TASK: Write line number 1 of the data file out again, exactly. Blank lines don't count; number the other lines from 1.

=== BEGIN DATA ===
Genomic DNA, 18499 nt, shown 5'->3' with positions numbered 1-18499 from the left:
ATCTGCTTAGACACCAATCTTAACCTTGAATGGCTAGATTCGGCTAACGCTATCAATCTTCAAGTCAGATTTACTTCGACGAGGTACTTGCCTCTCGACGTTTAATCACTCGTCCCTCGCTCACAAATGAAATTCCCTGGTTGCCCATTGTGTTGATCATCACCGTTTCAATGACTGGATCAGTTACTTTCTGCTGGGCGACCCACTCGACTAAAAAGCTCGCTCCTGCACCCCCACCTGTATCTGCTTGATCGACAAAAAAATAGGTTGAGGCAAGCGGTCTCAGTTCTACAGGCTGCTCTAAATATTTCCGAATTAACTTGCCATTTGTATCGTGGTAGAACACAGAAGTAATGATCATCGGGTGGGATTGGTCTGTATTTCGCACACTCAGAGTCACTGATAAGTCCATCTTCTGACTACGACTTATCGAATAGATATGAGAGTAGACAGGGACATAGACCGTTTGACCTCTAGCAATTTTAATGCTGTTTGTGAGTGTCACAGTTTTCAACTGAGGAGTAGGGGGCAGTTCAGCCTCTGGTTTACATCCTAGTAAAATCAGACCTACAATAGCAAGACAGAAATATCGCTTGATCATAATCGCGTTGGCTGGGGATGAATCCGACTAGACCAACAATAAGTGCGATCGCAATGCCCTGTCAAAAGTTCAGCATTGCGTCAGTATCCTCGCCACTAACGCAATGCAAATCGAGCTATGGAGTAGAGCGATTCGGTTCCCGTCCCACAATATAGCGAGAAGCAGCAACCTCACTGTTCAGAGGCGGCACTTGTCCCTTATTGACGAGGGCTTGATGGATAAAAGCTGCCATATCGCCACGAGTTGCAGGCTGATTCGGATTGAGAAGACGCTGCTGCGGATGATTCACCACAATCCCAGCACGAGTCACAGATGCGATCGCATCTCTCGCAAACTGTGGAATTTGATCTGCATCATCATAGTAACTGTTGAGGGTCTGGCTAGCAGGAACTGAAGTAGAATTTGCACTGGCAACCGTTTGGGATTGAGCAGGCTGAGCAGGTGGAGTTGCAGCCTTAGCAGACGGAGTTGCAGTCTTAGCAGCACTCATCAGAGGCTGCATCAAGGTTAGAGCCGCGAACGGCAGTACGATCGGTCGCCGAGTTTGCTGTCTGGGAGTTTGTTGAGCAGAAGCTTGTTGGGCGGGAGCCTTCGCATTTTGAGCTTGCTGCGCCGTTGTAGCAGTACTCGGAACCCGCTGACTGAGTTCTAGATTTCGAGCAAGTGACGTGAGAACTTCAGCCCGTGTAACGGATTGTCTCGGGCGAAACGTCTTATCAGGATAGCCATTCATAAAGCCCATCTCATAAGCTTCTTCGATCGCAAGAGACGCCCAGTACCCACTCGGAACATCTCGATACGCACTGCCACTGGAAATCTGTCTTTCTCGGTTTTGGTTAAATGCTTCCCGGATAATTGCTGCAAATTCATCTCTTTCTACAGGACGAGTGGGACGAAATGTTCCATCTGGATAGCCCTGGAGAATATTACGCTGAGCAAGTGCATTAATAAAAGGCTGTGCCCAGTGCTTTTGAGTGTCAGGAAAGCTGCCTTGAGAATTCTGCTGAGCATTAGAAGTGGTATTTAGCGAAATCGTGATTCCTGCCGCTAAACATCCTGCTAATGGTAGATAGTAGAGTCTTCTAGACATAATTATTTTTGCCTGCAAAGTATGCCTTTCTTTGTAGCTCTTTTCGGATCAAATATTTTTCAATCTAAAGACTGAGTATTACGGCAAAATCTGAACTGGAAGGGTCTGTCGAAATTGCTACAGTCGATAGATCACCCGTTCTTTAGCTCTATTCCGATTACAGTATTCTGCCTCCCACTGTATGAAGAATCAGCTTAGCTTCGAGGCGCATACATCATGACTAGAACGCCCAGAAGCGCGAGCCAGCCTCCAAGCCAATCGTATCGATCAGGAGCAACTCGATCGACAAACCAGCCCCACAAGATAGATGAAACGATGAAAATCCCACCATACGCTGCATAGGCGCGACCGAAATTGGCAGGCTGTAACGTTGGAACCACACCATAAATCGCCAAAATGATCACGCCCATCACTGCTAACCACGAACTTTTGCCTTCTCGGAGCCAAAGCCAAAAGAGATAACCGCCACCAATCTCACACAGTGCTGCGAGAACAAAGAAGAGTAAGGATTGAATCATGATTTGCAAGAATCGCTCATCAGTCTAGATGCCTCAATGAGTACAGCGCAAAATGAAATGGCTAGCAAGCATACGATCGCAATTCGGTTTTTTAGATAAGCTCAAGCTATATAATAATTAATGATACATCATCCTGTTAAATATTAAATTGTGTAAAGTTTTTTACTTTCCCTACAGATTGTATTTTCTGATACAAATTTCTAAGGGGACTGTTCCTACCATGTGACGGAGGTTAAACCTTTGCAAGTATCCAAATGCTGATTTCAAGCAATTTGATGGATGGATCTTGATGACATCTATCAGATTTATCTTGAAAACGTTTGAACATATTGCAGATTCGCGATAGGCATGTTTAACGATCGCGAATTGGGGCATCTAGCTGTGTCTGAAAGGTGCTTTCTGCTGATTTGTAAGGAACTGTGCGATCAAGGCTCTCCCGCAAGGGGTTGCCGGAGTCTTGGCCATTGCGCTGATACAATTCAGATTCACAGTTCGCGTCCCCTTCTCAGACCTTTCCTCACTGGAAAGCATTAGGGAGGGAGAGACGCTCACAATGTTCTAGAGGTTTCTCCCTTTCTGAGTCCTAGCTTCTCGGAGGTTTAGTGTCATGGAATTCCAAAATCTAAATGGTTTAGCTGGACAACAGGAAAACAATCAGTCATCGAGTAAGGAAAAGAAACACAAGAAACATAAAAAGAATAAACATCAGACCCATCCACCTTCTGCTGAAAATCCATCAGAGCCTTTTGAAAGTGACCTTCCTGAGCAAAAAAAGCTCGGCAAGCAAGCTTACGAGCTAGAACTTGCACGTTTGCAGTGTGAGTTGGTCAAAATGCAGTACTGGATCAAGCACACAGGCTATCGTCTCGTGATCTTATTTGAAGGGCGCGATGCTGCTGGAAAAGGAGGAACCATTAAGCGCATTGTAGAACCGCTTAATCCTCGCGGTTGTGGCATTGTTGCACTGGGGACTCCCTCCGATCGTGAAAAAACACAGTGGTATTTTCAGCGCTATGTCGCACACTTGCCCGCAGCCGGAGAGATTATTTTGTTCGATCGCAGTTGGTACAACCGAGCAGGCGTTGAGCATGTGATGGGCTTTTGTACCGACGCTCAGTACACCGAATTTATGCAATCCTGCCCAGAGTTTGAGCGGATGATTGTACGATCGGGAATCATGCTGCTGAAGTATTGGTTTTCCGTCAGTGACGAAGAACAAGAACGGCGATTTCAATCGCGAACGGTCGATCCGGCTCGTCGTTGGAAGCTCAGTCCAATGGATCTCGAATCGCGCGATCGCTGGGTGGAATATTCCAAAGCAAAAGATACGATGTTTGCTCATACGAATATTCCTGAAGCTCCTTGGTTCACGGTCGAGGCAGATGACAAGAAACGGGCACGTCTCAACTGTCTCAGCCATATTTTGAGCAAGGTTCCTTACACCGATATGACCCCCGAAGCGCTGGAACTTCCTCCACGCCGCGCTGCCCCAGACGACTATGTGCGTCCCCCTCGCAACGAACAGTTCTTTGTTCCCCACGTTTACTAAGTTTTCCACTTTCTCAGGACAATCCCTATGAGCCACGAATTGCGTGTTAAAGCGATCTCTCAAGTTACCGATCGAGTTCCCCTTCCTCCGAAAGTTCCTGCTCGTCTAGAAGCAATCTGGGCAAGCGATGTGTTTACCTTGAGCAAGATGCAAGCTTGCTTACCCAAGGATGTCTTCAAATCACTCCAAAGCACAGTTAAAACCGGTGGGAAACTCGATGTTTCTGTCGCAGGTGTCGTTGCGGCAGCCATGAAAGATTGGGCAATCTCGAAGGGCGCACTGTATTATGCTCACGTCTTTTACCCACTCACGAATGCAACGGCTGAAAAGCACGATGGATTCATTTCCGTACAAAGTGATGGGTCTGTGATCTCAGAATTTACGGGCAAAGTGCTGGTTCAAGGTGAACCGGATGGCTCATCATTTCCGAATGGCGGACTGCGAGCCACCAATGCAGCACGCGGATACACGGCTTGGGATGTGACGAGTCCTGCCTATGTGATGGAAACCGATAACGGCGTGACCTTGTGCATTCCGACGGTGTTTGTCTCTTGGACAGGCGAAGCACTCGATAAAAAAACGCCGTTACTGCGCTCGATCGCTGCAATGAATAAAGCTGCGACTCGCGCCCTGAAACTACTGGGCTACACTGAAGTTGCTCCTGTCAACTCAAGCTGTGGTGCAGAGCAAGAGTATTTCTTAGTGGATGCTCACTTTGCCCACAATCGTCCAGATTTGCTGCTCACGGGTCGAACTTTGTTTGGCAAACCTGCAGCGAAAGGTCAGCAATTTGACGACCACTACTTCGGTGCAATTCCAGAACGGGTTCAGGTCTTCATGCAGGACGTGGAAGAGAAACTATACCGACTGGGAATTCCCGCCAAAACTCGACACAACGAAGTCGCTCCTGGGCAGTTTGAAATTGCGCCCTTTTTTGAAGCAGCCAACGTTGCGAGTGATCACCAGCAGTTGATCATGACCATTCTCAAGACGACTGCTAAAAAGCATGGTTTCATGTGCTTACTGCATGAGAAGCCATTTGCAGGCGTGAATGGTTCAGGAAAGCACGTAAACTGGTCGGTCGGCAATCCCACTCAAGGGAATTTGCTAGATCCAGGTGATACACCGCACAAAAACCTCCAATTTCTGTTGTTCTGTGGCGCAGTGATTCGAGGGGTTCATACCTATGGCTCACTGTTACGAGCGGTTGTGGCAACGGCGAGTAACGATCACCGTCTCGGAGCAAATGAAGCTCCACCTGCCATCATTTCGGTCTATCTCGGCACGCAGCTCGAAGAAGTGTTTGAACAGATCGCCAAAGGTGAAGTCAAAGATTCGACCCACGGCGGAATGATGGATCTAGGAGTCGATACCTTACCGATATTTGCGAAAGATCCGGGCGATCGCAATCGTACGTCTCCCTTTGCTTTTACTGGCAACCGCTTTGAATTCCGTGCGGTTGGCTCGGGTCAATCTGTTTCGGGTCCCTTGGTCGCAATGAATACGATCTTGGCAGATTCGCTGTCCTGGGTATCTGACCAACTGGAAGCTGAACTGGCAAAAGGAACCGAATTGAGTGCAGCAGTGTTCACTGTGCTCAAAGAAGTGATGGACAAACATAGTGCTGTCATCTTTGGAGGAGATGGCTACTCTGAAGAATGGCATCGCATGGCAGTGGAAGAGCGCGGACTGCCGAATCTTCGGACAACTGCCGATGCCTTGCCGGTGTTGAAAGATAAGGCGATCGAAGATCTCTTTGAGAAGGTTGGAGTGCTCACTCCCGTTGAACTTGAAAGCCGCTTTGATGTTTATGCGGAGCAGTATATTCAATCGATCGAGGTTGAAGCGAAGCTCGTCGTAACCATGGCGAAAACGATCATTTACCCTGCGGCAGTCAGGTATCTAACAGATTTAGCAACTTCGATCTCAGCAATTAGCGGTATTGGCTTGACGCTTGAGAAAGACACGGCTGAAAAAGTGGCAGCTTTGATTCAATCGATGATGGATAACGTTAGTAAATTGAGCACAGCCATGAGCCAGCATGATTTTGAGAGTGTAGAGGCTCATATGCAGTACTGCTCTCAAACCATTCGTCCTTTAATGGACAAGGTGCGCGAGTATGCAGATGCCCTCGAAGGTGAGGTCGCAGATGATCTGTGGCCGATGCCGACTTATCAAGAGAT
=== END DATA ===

Genomic DNA, 18499 nt, shown 5'->3' with positions numbered 1-18499 from the left: